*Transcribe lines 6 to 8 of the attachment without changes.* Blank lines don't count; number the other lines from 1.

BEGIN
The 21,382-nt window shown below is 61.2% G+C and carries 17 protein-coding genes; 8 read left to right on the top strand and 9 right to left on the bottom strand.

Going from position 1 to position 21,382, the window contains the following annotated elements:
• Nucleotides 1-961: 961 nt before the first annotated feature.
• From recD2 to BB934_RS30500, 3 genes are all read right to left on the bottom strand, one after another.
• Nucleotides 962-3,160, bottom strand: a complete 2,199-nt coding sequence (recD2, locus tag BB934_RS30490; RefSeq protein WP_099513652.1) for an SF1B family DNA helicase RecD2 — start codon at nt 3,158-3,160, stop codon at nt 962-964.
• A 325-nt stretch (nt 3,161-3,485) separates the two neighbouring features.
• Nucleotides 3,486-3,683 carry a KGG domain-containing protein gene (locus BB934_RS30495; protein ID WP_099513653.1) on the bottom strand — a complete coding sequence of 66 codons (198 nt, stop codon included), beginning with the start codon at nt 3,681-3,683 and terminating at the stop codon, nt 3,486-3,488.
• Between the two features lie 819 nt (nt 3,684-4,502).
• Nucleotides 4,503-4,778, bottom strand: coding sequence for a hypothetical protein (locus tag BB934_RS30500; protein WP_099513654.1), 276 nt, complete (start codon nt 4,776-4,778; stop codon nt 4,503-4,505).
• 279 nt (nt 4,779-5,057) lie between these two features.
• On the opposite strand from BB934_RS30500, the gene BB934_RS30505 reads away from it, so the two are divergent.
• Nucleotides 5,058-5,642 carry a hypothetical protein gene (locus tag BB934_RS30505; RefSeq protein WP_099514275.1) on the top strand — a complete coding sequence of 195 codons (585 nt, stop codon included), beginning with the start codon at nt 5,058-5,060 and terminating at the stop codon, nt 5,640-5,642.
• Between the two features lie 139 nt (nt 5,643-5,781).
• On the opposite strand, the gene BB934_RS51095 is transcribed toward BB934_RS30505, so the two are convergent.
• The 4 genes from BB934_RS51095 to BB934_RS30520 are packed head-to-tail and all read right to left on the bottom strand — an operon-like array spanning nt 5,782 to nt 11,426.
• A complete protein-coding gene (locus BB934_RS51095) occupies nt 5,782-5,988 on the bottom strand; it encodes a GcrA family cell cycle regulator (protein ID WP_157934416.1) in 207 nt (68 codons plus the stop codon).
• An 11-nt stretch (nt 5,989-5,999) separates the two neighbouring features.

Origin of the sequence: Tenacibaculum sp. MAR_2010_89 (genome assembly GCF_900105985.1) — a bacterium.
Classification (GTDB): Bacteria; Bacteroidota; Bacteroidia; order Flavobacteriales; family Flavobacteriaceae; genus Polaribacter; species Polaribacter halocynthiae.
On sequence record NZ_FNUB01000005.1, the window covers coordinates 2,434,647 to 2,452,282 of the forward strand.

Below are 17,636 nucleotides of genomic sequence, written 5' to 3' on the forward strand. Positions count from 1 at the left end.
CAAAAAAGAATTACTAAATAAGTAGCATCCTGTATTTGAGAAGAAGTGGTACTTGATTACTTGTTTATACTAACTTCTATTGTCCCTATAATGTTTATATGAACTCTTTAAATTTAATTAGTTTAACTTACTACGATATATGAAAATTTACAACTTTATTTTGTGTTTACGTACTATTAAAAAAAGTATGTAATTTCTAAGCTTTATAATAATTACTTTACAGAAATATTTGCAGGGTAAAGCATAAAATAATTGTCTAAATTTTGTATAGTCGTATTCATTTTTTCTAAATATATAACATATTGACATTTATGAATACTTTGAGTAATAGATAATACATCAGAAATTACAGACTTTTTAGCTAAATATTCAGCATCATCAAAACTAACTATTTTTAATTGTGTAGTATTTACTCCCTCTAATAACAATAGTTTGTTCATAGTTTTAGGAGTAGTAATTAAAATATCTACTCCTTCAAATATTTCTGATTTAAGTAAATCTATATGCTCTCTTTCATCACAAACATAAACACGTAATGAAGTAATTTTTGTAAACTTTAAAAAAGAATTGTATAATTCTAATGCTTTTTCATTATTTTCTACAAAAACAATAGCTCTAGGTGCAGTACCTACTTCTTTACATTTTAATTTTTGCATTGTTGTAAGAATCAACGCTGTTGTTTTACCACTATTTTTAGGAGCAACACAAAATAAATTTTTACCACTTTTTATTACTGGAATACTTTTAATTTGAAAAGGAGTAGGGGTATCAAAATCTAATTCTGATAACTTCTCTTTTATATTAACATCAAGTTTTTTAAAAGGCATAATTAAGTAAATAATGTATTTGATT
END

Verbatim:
• A 325-nt stretch (nt 3,161-3,485) separates the two neighbouring features.
• Nucleotides 3,486-3,683 carry a KGG domain-containing protein gene (locus BB934_RS30495; protein ID WP_099513653.1) on the bottom strand — a complete coding sequence of 66 codons (198 nt, stop codon included), beginning with the start codon at nt 3,681-3,683 and terminating at the stop codon, nt 3,486-3,488.
• Between the two features lie 819 nt (nt 3,684-4,502).